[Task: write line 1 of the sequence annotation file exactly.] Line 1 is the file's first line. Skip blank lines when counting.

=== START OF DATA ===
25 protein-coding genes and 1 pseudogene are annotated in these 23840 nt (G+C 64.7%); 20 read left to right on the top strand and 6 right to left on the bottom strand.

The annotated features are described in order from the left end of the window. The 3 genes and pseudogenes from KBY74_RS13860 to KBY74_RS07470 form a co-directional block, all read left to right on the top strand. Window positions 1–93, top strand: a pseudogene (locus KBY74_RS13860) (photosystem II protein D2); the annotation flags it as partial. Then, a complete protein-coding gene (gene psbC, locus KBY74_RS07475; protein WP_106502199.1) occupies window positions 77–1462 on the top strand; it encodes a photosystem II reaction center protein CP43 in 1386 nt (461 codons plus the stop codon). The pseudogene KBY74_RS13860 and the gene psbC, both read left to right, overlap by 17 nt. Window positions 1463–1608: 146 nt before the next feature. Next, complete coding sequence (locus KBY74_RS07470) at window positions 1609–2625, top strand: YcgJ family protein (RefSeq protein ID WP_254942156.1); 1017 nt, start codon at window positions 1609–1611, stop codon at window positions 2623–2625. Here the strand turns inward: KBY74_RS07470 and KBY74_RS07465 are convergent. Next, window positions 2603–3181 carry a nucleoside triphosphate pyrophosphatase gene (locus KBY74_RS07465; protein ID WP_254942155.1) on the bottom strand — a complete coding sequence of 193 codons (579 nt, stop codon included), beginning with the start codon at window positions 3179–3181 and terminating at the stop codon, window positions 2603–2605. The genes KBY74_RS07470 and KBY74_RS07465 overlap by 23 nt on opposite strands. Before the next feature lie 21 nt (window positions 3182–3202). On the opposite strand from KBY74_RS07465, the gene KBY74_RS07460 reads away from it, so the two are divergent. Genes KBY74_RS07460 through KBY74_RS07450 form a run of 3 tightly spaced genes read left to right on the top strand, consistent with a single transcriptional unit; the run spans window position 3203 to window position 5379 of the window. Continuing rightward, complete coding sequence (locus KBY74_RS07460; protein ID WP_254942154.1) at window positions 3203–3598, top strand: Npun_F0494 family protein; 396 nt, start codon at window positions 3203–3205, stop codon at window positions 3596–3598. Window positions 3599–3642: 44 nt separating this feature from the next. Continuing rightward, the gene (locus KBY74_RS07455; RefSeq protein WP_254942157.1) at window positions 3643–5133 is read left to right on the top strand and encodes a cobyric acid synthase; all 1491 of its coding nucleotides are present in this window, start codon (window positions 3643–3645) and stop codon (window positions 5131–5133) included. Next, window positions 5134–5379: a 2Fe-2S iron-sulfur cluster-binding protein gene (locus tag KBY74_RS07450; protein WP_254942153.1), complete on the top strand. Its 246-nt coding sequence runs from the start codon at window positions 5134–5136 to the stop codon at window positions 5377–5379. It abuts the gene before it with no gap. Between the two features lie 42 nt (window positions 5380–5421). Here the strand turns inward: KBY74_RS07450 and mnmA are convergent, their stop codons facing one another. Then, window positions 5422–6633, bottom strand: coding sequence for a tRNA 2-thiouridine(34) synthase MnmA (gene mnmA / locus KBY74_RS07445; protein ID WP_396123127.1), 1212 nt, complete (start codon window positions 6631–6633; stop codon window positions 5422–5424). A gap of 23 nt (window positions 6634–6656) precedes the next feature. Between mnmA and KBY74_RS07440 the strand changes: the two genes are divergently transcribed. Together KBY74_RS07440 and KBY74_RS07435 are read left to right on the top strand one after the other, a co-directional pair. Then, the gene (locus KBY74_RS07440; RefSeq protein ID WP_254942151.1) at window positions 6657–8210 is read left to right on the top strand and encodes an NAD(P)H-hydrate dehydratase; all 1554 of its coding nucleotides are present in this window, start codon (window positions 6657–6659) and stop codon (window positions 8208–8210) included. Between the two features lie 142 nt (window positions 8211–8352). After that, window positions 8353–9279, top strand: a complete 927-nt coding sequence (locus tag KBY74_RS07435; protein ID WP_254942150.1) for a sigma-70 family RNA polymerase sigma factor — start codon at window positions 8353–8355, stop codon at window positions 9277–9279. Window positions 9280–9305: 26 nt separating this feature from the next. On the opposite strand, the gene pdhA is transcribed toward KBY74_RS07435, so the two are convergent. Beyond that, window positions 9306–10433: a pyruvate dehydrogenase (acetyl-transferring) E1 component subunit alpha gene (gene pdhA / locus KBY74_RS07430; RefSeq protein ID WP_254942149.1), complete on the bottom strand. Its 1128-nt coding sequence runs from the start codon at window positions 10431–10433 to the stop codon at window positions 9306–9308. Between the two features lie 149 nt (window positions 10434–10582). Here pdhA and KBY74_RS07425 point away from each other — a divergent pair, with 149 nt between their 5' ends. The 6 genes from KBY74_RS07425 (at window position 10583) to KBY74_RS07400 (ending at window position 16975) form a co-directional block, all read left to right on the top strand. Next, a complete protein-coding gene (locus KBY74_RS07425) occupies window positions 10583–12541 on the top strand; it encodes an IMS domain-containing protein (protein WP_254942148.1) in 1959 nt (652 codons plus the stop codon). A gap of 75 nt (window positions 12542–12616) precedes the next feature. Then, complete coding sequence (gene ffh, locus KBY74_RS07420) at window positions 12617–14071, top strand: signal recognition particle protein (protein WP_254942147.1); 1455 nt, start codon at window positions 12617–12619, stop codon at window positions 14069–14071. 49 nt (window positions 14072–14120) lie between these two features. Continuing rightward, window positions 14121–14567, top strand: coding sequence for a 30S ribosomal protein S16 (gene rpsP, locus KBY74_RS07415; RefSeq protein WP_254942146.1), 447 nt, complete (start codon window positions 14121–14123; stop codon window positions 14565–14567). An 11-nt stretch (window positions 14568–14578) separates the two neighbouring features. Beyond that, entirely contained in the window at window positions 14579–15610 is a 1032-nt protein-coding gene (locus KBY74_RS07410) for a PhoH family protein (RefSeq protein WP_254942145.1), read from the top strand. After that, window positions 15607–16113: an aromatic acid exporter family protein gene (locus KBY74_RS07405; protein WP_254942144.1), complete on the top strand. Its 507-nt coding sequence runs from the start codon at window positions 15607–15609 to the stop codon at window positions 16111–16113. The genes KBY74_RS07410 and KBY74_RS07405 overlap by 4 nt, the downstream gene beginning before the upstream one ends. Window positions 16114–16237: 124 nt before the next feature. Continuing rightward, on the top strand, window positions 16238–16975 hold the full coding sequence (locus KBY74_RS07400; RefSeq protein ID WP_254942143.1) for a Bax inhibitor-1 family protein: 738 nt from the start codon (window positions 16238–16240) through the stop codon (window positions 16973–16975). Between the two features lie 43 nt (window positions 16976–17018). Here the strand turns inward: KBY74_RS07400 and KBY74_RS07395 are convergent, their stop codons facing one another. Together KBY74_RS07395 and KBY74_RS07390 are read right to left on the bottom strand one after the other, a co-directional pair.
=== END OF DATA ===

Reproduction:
25 protein-coding genes and 1 pseudogene are annotated in these 23840 nt (G+C 64.7%); 20 read left to right on the top strand and 6 right to left on the bottom strand.